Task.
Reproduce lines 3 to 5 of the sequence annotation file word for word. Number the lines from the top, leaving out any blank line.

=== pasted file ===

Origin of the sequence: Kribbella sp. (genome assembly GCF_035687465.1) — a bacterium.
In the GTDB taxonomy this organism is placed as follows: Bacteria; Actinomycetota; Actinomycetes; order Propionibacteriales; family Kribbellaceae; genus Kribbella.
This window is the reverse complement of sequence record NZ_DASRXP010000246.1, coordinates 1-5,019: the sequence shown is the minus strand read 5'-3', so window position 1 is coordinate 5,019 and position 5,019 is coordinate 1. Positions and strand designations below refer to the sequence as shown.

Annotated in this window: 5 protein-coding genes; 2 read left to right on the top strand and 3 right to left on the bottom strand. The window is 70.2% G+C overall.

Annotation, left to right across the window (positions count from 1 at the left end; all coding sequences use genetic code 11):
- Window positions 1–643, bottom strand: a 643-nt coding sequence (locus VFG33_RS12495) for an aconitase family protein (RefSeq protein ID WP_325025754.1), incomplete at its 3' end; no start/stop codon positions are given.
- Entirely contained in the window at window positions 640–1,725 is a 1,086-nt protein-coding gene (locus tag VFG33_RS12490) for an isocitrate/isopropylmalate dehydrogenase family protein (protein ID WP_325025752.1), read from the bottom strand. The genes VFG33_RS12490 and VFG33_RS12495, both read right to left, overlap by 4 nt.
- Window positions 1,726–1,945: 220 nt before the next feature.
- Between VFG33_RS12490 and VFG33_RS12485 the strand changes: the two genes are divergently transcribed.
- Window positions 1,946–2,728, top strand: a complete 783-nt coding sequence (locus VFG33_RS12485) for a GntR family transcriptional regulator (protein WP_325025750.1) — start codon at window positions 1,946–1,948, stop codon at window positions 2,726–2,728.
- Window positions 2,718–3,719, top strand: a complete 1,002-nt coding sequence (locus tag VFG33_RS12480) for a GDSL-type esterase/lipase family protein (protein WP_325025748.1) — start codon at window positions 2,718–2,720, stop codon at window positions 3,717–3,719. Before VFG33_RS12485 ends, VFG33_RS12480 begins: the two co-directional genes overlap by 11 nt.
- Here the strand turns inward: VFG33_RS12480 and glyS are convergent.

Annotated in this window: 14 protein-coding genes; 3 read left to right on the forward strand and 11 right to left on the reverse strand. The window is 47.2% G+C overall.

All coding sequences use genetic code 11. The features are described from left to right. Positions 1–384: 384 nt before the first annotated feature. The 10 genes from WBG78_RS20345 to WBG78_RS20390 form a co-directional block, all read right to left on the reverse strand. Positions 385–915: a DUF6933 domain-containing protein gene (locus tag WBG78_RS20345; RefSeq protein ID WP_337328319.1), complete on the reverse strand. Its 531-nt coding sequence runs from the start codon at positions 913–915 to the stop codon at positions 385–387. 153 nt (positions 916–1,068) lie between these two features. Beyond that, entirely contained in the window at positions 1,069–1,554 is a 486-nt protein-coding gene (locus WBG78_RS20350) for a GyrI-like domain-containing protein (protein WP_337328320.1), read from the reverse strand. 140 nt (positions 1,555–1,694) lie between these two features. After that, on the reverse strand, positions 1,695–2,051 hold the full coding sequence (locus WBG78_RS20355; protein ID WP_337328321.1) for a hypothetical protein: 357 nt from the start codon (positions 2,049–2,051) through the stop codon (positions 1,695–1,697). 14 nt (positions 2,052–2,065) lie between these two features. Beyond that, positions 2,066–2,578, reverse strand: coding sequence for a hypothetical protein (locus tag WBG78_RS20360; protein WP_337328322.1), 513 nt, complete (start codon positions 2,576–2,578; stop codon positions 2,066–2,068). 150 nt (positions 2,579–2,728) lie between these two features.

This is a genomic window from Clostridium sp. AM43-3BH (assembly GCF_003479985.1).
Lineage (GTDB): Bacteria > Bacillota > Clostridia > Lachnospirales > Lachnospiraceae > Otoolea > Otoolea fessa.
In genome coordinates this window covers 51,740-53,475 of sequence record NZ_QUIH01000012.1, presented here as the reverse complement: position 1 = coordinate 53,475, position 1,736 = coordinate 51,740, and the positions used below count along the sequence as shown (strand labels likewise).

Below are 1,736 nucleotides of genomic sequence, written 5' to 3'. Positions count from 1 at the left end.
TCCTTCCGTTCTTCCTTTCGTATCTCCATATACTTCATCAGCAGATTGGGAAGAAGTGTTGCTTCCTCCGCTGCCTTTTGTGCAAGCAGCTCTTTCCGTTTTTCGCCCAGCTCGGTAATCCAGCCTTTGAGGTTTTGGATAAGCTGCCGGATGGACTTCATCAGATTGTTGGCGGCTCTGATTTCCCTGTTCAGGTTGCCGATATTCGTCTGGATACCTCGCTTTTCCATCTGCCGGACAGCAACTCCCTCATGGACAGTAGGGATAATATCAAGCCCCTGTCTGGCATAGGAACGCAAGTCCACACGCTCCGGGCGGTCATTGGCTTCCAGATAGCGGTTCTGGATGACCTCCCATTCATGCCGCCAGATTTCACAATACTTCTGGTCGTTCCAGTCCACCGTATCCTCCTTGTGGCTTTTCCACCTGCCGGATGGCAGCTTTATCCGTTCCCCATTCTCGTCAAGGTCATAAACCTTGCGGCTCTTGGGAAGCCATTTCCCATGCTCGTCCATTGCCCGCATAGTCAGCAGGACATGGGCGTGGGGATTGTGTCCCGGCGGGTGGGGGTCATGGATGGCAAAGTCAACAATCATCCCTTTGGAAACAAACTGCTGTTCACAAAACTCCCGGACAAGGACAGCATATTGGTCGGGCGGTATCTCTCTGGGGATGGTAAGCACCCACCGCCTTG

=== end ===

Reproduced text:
This window is the reverse complement of sequence record NZ_DASRXP010000246.1, coordinates 1-5,019: the sequence shown is the minus strand read 5'-3', so window position 1 is coordinate 5,019 and position 5,019 is coordinate 1. Positions and strand designations below refer to the sequence as shown.

Annotated in this window: 5 protein-coding genes; 2 read left to right on the top strand and 3 right to left on the bottom strand. The window is 70.2% G+C overall.

Annotation, left to right across the window (positions count from 1 at the left end; all coding sequences use genetic code 11):